FNIH Biomarkers Consortium Study Advances Strategic Imaging and Fluid Biomarkers that Predict Structural Change and Pain Progression in Knee Osteoarthritis
BETHESDA, MD, October 21, 2015 – Today, the Foundation for the National Institutes of Health (FNIH) announced the results from a three-year research study that prioritizes and advances the best biological markers (biomarkers) to measure and predict structural changes and treatment responses in osteoarthritis (OA)—one of the most prevalent and disabling diseases in the world. Using longitudinal MRI, serum and urine data from nearly 5,000 patients with knee OA and controls, researchers were able to narrow thousands of biomarkers down to a select few that measure significant changes in the structure of cartilage and bone of knee OA patients and the pain they experience.
This $3.4M study determined which biomarkers have greater prognostic ability to measure early progression of structural and symptomatic changes in the joint over time and which are likely to predict treatment response better than the radiographic measurement of narrowing of joint space in knee OA patients—the existing but outmoded “gold standard” biomarker of knee OA. These new biomarkers are candidates for follow-on studies for evaluation and use in regulatory decision-making. They will enable stratification and clinical trial enrichment of those patients at the highest risk for OA progression, thereby facilitating smaller, shorter trials of new OA treatments.
The study was conducted by a team of leading OA scientists and clinicians led by David J. Hunter, M.D., Ph.D., from the University of Sydney in Australia and Virginia Byers Kraus, M.D., Ph.D., from Duke University. The study was carried out under the auspices of the FNIH-managed Biomarkers Consortium in collaboration with the Osteoarthritis Research Society International (OARSI) and supported by several pharmaceutical and OA advocacy organizations. The research relied on data from the National Institutes of Health (NIH) Osteoarthritis Initiative (OAI), a multicenter, longitudinal, prospective, observational study of knee OA.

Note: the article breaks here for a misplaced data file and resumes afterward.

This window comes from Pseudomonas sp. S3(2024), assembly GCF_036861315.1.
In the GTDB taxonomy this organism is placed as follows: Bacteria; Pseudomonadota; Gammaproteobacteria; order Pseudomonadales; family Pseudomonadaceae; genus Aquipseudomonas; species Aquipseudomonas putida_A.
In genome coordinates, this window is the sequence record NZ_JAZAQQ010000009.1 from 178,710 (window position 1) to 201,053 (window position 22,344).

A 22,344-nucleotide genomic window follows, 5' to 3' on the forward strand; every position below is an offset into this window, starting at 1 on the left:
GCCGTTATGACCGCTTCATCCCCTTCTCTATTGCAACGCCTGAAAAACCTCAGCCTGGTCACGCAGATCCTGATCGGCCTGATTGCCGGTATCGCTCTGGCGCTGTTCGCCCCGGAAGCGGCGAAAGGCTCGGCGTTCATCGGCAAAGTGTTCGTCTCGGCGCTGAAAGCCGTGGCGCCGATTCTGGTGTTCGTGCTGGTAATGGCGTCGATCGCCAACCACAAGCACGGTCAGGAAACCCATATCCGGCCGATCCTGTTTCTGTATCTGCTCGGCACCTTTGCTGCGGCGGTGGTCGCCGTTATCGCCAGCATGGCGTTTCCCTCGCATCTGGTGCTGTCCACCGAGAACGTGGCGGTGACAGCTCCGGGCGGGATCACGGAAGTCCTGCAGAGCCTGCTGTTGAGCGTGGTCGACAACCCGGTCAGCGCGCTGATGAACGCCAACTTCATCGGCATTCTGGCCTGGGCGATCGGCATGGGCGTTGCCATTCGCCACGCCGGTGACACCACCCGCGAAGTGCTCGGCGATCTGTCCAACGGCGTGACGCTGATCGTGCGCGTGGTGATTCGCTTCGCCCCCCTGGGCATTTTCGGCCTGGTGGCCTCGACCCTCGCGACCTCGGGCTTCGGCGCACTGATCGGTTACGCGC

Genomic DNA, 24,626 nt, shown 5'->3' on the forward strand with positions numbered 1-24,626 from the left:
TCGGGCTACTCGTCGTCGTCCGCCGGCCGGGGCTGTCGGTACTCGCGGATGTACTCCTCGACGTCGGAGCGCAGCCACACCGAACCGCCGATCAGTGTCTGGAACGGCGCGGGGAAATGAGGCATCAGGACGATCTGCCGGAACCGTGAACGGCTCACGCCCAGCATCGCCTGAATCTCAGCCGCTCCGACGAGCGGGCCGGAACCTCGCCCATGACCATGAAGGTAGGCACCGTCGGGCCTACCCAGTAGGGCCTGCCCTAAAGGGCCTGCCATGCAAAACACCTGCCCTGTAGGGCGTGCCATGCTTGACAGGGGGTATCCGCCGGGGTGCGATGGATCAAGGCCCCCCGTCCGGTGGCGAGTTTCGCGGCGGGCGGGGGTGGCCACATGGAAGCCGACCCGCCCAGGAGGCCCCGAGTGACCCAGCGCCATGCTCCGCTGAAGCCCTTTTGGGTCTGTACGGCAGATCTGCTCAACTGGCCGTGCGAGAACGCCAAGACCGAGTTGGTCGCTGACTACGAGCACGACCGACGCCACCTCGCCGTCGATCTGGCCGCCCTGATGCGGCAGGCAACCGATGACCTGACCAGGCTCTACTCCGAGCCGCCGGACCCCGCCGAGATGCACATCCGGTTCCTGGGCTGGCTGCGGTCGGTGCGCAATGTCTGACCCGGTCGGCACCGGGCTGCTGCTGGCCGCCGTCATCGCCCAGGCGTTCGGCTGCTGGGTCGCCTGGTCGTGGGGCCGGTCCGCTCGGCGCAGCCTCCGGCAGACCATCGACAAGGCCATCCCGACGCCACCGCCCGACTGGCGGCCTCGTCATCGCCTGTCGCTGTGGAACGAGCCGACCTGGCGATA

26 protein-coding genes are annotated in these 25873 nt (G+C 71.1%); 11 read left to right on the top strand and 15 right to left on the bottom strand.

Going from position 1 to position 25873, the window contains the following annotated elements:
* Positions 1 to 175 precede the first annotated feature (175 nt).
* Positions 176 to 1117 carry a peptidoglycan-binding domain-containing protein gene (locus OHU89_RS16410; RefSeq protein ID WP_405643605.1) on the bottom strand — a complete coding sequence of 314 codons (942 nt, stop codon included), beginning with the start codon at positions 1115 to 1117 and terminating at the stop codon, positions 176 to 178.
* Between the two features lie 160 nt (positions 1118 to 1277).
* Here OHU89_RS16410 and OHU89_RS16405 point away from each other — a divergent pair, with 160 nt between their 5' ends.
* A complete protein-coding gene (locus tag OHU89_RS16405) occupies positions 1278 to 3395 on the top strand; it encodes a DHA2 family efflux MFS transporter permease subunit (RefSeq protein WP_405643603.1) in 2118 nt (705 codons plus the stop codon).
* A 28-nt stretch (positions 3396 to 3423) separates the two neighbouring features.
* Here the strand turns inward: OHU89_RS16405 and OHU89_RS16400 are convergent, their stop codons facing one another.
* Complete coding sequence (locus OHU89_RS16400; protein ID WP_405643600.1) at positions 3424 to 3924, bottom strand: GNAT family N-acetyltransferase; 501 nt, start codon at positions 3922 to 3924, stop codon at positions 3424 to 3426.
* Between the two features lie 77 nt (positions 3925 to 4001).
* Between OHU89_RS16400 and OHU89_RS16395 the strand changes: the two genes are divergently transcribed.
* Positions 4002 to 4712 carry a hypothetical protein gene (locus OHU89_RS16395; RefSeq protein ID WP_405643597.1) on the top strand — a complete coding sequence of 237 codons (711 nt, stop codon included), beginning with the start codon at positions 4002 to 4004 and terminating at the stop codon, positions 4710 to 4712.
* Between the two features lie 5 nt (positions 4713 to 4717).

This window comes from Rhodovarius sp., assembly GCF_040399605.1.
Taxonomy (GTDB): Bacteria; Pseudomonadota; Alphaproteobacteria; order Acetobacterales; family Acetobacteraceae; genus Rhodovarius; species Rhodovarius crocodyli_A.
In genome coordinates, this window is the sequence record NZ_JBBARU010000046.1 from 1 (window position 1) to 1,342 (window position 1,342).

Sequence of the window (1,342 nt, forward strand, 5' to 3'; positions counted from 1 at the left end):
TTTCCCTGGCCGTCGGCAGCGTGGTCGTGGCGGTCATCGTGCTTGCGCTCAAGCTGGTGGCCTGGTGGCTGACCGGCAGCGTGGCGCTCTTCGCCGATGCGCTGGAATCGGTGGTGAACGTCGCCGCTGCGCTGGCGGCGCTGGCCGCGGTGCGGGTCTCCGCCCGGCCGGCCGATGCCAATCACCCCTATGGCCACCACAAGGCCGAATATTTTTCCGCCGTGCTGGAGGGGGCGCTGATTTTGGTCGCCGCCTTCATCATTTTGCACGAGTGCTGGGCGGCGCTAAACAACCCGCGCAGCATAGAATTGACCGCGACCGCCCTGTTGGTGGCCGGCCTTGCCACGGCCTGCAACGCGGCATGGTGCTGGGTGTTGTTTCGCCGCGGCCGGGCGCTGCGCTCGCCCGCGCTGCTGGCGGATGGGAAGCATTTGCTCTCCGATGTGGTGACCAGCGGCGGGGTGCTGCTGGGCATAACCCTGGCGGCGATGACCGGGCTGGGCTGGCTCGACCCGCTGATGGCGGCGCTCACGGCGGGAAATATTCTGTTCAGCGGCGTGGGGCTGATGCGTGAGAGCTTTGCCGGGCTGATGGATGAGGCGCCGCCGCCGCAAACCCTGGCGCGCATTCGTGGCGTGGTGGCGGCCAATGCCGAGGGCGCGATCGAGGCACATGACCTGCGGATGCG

“Currently, our management of osteoarthritis in the clinic is hindered by the lack of valid and responsive biomarkers for disease progression. Current treatments are only palliative (focused only on symptoms) and not focused on the joint disease which includes structural changes,” said Drs. Hunter and Byers Kraus. “This new panel of biomarkers for OA enables us to focus on the joint structure as well as symptoms, which is quite distinct from treating the symptoms alone as reported by patients. These biomarkers could lead to improved individualized care for OA patients and the identification of new treatment targets and mechanisms for more efficient trials of disease-modifying agents.”
Estimates suggest that knee OA affects approximately 250 million people globally, including approximately 27 million Americans. At present, there are no drugs or treatments that modify the onset or progression of OA, and only radiography (x-ray) is used to determine structural progression of the disease.
“This study is an important step forward on the path to qualifying OA biomarkers for use in clinical research and ultimately to enable the development of treatments for this debilitating disease,” said Janet Woodcock, M.D., Director of the Center for Drug Evaluation and Research at the U.S. Food and Drug Administration (FDA).